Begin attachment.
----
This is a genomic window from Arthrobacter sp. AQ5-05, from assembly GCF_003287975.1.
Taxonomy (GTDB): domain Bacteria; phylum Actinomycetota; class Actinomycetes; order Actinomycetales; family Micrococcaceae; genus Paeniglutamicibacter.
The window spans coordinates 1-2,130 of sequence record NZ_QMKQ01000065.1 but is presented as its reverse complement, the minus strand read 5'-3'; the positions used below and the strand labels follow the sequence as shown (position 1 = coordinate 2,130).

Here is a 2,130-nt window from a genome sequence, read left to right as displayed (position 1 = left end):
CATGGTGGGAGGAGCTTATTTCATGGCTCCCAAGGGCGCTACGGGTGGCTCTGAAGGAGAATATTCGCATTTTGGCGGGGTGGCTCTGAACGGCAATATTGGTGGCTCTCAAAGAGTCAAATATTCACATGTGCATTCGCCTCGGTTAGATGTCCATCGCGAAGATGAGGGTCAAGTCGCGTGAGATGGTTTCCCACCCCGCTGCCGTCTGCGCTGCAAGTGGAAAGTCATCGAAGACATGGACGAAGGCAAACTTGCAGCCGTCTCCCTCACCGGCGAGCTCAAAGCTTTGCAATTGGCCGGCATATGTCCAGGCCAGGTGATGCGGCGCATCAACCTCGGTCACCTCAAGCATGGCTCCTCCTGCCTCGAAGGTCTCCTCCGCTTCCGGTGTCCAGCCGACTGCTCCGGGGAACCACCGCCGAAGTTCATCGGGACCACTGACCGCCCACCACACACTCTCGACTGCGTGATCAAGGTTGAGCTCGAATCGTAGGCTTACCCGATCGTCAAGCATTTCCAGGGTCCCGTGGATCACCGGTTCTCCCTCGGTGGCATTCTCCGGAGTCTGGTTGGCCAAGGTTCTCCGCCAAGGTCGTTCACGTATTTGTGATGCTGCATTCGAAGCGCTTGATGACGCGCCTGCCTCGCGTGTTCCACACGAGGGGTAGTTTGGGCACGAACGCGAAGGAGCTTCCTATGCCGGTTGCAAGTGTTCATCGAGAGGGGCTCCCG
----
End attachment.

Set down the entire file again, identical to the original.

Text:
This is a genomic window from Arthrobacter sp. AQ5-05, from assembly GCF_003287975.1.
Taxonomy (GTDB): domain Bacteria; phylum Actinomycetota; class Actinomycetes; order Actinomycetales; family Micrococcaceae; genus Paeniglutamicibacter.
The window spans coordinates 1-2,130 of sequence record NZ_QMKQ01000065.1 but is presented as its reverse complement, the minus strand read 5'-3'; the positions used below and the strand labels follow the sequence as shown (position 1 = coordinate 2,130).

Here is a 2,130-nt window from a genome sequence, read left to right as displayed (position 1 = left end):
CATGGTGGGAGGAGCTTATTTCATGGCTCCCAAGGGCGCTACGGGTGGCTCTGAAGGAGAATATTCGCATTTTGGCGGGGTGGCTCTGAACGGCAATATTGGTGGCTCTCAAAGAGTCAAATATTCACATGTGCATTCGCCTCGGTTAGATGTCCATCGCGAAGATGAGGGTCAAGTCGCGTGAGATGGTTTCCCACCCCGCTGCCGTCTGCGCTGCAAGTGGAAAGTCATCGAAGACATGGACGAAGGCAAACTTGCAGCCGTCTCCCTCACCGGCGAGCTCAAAGCTTTGCAATTGGCCGGCATATGTCCAGGCCAGGTGATGCGGCGCATCAACCTCGGTCACCTCAAGCATGGCTCCTCCTGCCTCGAAGGTCTCCTCCGCTTCCGGTGTCCAGCCGACTGCTCCGGGGAACCACCGCCGAAGTTCATCGGGACCACTGACCGCCCACCACACACTCTCGACTGCGTGATCAAGGTTGAGCTCGAATCGTAGGCTTACCCGATCGTCAAGCATTTCCAGGGTCCCGTGGATCACCGGTTCTCCCTCGGTGGCATTCTCCGGAGTCTGGTTGGCCAAGGTTCTCCGCCAAGGTCGTTCACGTATTTGTGATGCTGCATTCGAAGCGCTTGATGACGCGCCTGCCTCGCGTGTTCCACACGAGGGGTAGTTTGGGCACGAACGCGAAGGAGCTTCCTATGCCGGTTGCAAGTGTTCATCGAGAGGGGCTCCCG